Around the world, in both developed and developing countries equally, divorce rates have increased tremendously during the twentieth century, regardless of the world's diversified cultures, religions, value systems, etc, making divorce a universal modern phenomenon. With older generations, women would have rather maintained a miserable marriage than endure the tragedies of dissolving one. This thesis investigates the changing attitudes towards divorce along with the underlying causes for its skyrocketing rates in the world generally and in Egypt, specifically. I frame a comparison between older and younger generations who have experienced both marriage and divorce. I used two theoretical approaches to explain that generational gap in divorce rates: modernization theory and feminism theory. In light of Modernization theory, those changes are due to change in certain social variables from the past until now. These are the changes in family values and gender roles, the rise of the level of education for women, the increase in employment opportunities for women and hence economic independence, sexual openness versus sexual repression, the exposure to the West and its media, and the wide expansion and use of the internet. Feminism emphasizes the change in women's perception to themselves due to economic empowerment and the reduced stigma associated with divorce as the main factors for the increasing divorce rates. Qualitative research methods are what I used mainly, interviewing sixty respondents on the subjects, who were mostly divorcees, and hearing their narratives. I initiated this research with mainly one question on my mind about the causes of the generational gap in divorce and it ended with many more questions; some I explored in my thesis and some are still left for future research. My findings shed light on the role of changing gender roles and partners expectations of marriage, women new empowered status due to education and employment, the double standards in marriage choices, marrying for all the wrong reasons including to just have sexual relations, sexual dissatisfaction resulting, and exposure to the internet and the media, with the internet being responsible for over 60% of the demise of the marital union. With a divorce taking place in Egypt every six minutes, the incompatible marriage choices and using the internet later on as a quick fix to problems resulting from that incompatibility are major contributions of my research. The role of education, counseling, NGOs and positively using the media are my suggestions to reduce divorce rates.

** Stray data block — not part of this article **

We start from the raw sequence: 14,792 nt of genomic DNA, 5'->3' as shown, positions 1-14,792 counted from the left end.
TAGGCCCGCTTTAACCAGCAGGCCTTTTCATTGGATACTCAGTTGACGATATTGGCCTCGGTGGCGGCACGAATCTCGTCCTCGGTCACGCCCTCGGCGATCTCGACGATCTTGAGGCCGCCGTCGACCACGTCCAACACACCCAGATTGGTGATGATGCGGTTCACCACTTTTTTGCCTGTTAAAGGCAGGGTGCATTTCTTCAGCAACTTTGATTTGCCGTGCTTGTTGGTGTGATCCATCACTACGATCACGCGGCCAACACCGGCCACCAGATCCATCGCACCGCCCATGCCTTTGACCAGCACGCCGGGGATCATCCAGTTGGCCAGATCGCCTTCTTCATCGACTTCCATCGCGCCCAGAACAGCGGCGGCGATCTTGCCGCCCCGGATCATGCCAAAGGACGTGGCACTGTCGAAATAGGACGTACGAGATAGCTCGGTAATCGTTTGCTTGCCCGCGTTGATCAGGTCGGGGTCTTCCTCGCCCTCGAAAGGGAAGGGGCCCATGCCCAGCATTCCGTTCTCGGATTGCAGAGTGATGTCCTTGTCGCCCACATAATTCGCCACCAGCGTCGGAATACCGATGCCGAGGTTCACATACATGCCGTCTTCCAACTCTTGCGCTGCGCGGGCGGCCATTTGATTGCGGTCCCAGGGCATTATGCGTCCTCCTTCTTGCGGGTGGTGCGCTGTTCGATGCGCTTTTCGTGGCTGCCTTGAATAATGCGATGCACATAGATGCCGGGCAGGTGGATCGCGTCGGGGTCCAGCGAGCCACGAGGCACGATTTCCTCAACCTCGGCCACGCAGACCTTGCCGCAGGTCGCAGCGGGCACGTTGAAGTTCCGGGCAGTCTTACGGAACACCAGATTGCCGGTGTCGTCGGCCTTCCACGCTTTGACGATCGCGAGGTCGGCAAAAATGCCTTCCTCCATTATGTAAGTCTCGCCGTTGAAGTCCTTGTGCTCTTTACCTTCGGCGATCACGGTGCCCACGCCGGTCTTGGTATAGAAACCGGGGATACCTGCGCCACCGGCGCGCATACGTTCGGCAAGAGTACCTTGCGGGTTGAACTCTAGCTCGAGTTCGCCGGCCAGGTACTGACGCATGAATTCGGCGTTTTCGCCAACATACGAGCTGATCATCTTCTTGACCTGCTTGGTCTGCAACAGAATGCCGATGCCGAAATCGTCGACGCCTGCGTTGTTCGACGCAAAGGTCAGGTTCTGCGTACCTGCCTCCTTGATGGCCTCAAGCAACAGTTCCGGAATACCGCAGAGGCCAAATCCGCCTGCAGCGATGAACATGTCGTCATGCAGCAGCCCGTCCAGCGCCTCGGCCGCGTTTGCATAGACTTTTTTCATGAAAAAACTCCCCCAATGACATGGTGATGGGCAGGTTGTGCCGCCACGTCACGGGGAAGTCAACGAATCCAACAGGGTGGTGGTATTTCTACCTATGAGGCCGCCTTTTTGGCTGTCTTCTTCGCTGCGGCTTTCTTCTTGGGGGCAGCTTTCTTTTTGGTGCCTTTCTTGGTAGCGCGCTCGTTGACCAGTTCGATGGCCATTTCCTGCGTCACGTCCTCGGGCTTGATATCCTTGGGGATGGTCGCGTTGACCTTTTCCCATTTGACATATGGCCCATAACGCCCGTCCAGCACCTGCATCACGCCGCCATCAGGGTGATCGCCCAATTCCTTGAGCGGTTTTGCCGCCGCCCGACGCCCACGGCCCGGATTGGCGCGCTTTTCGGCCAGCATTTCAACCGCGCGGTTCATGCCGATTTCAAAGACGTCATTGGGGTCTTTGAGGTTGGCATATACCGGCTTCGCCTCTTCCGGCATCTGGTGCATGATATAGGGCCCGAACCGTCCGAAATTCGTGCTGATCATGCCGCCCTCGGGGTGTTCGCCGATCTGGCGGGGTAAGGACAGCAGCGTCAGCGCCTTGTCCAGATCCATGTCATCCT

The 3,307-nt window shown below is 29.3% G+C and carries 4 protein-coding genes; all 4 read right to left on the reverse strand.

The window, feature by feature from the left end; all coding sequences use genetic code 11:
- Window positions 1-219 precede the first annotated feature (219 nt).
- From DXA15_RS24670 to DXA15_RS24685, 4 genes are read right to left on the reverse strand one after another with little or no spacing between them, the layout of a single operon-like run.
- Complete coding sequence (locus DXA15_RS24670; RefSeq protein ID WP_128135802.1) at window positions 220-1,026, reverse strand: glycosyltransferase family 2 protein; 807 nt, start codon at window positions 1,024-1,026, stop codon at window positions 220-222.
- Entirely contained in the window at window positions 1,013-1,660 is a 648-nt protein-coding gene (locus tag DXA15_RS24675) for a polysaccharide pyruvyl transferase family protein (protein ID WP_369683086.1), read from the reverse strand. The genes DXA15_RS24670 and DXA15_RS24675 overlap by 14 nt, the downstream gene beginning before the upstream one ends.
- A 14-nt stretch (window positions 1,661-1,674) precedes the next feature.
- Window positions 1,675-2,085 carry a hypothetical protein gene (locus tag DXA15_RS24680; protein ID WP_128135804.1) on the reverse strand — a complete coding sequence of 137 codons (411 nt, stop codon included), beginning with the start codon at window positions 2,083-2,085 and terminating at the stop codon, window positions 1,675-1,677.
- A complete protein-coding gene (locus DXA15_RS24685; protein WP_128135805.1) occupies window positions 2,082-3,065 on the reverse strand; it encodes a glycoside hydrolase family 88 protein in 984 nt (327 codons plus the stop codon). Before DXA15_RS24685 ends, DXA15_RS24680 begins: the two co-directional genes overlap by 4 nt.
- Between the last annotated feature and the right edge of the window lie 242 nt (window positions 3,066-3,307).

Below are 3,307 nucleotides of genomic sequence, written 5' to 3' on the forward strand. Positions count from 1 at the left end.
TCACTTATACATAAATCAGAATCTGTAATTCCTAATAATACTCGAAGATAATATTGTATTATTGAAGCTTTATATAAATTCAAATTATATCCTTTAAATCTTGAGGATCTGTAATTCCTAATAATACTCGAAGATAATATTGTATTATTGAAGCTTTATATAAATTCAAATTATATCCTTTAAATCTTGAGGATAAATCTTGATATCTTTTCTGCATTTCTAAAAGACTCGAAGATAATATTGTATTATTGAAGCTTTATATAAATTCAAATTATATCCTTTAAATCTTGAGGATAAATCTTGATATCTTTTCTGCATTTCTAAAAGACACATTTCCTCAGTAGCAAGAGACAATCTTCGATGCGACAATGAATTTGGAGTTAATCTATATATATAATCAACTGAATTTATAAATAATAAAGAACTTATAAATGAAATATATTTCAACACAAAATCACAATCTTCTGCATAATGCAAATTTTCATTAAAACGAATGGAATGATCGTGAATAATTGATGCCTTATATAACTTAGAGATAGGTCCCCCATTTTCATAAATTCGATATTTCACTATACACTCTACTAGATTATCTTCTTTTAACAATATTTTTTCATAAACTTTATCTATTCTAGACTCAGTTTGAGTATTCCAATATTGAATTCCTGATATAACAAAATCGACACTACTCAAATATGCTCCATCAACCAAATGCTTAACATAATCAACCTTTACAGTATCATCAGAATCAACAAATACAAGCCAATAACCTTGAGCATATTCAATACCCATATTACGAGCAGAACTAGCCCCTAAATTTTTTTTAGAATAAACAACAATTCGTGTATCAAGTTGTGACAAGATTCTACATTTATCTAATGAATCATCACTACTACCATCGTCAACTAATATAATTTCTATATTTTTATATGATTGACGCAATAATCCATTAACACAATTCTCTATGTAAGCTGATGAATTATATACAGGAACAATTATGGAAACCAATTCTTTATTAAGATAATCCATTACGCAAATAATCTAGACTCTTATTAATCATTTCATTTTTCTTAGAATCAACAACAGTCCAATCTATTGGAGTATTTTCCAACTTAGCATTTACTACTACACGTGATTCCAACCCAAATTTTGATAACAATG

School of Sciences and Engineering
MA in Sociology and Anthropology
Committee Member 1
Committee Member 2
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El-Refaey, S. S.
(2021).Life after divorce is not a bed of roses: experience of upper middle class Egyptians [Thesis, the American University in Cairo]. AUC Knowledge Fountain.
El-Refaey, Samiha Salah. Life after divorce is not a bed of roses: experience of upper middle class Egyptians. 2021. American University in Cairo, Thesis. AUC Knowledge Fountain.